A government watchdog said the $700 billion bailout for the financial industry played a major role in rescuing the economy over the last year but also engendered anger and distrust among Americans because of secrecy and confusion about the way the program was handled.
Currencies may play a role in the global economic recovery down the road, but in the short-term, the relationships among major currencies won't impede a rebound, said John Lipsky, first deputy managing editor of the International Monetary Fund.
A year after the roughest stretch for the U.S. economy since the Great Depression, these financial titans have either stepped out of the spotlight or come to the end of their careers.
The market's rally has been similar to the geyser after the waterfall, and while it isn't yet time to "be in the bunker," it's time to start playing a little more conservatively, said Barry James, co-manager of the five-star rated James Balanced Golden Rainbow Fund.
Bowing to political pressure from community bankers, the House Financial Services Committee approved an exemption on Thursday for more than 98 percent of the nation’s banks from oversight by a new agency created to protect consumers from abusive or deceptive credit cards, mortgages and other loans.
Stocks and gold are crowded markets and there is a risk that everybody will want to exit at the same time, Hugh Hendry, chief investment officer at Eclectica, told CNBC Friday.
Concluding that some of the nation’s biggest banks are in good enough shape to raise capital from private investors, senior Treasury officials would like more of them to repay billions of dollars in taxpayer money that bailed them out over the last year.
Bank failures are going to continue at a fairly strong rate but taxpayers hopefully won't be asked to foot the bill, FDIC Chair Sheila Bair told CNBC.
America and China have a problem. A very big multi-trillion dollar problem that shows no sign of going away whatever the financial crisis throws at it.
Even during his most frenzied days, when Congress is demanding answers or the president himself is calling, Treasury Secretary Timothy Geithner makes time to talk to a select group of powerful Wall Street bankers.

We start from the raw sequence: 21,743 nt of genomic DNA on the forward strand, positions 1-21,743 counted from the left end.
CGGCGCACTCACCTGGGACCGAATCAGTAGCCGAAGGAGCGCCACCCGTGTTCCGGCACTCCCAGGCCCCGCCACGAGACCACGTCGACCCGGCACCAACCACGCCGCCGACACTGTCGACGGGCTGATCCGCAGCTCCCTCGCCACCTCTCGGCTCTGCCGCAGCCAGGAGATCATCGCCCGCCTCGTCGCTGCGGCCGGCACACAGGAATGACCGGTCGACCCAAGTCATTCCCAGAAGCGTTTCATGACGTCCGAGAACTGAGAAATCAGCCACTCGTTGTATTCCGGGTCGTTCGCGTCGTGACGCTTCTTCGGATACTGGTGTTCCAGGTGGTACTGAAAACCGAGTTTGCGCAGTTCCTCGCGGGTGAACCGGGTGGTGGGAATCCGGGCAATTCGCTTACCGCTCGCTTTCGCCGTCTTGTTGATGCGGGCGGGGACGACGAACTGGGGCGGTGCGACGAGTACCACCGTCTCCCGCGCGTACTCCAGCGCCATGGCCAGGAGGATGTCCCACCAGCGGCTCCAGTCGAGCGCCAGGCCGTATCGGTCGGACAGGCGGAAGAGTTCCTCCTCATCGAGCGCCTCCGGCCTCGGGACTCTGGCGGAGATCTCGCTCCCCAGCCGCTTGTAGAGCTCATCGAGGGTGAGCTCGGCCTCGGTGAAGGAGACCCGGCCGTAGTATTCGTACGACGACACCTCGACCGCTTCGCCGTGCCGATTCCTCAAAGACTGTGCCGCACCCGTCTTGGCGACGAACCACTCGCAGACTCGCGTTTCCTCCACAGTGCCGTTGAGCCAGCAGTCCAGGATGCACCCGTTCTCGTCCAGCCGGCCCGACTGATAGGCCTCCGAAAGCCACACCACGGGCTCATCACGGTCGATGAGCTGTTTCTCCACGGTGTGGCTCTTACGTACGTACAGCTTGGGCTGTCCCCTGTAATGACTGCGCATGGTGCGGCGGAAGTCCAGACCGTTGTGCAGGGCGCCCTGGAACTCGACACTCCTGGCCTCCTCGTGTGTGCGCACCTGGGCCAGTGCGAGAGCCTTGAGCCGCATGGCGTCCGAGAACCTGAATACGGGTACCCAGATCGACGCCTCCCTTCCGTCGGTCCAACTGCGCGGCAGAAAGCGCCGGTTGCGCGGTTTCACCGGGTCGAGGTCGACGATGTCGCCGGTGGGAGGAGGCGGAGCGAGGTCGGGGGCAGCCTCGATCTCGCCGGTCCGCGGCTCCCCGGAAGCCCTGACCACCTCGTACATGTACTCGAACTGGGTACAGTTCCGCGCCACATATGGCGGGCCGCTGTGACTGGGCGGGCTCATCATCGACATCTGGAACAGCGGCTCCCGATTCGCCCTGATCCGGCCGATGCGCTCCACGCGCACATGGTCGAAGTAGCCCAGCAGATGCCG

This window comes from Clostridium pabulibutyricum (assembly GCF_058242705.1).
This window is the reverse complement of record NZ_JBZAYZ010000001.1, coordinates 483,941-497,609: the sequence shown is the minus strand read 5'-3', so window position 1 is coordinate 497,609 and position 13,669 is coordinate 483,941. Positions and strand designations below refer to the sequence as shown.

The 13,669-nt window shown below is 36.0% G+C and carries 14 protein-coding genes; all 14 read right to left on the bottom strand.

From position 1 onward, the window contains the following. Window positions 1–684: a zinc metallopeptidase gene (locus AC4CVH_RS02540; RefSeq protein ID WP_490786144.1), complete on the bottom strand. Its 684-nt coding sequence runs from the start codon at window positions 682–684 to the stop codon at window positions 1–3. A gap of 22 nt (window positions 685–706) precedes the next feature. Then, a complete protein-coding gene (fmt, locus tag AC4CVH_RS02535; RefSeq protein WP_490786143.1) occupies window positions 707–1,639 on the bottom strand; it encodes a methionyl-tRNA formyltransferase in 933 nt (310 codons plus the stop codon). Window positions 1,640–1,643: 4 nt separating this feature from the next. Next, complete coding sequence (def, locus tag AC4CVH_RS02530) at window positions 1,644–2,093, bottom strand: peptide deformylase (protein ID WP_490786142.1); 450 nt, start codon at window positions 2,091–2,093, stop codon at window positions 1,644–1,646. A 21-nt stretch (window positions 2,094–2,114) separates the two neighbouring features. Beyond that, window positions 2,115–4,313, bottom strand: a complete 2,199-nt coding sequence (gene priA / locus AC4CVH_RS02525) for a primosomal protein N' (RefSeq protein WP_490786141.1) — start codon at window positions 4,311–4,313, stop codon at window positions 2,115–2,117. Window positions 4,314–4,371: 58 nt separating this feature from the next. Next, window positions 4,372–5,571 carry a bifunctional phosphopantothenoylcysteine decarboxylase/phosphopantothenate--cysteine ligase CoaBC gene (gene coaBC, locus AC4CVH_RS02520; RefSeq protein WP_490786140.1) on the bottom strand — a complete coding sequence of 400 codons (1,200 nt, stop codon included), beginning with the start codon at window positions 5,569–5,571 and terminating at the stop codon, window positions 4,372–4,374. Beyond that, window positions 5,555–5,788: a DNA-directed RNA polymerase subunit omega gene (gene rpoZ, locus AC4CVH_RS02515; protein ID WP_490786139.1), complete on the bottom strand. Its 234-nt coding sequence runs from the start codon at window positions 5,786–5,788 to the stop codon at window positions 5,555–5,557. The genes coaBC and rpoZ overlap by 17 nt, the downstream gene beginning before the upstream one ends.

There has been quite a bit of newsprint, bandwidth and hot air invested in whether the Obama Administration might push for a second stimulus package. But when you look at the current stimulus package, it's a bit of a head scratcher, considering so little of it has been spent.
The dollar-demise story has been around for a while, and it keeps coming back. And it’s now clear that China and others have lost confidence in the greenback and want to end the dollar reserve-currency system. For the U.S., this is mostly a self-inflicted wound.
Policy makers are likely to continue backing a weak dollar until the economy shows substantial improvement, Pimco's Bill Gross told CNBC.
Hedge funds, trying to separate themselves from the big Wall Street banks, are stepping up their efforts to head off new regulation from Washington. The New York Times reports.
On the last day of Sept. 2008, one of the wildest, scariest months in U.S. financial history, the Wall Street-Washington roller-coaster starts climbing again.
The US economy needs another cash infusion to kicksart consumption and longer term the US has to devalue the dollar to get out of the crisis, investor Wilbur Ross told CNBC Tuesday.
Monday starts out hopeful. By day's end, those hopes are dashed, as the House kills the bailout bill and stock markets plunge to new lows.
After stumbling in his transition from backstage player to out-front crisis manager, Treasury Secretary Timothy Geithner has since quieted critics inside and outside the administration. But with the economy still hovering between recession and recovery, multiple tests of his judgment and political dexterity lie ahead.
Sunrise: Congressional leaders from both parties emerge from intense talks to present a $700 billion financial rescue plan agreement on Sunday.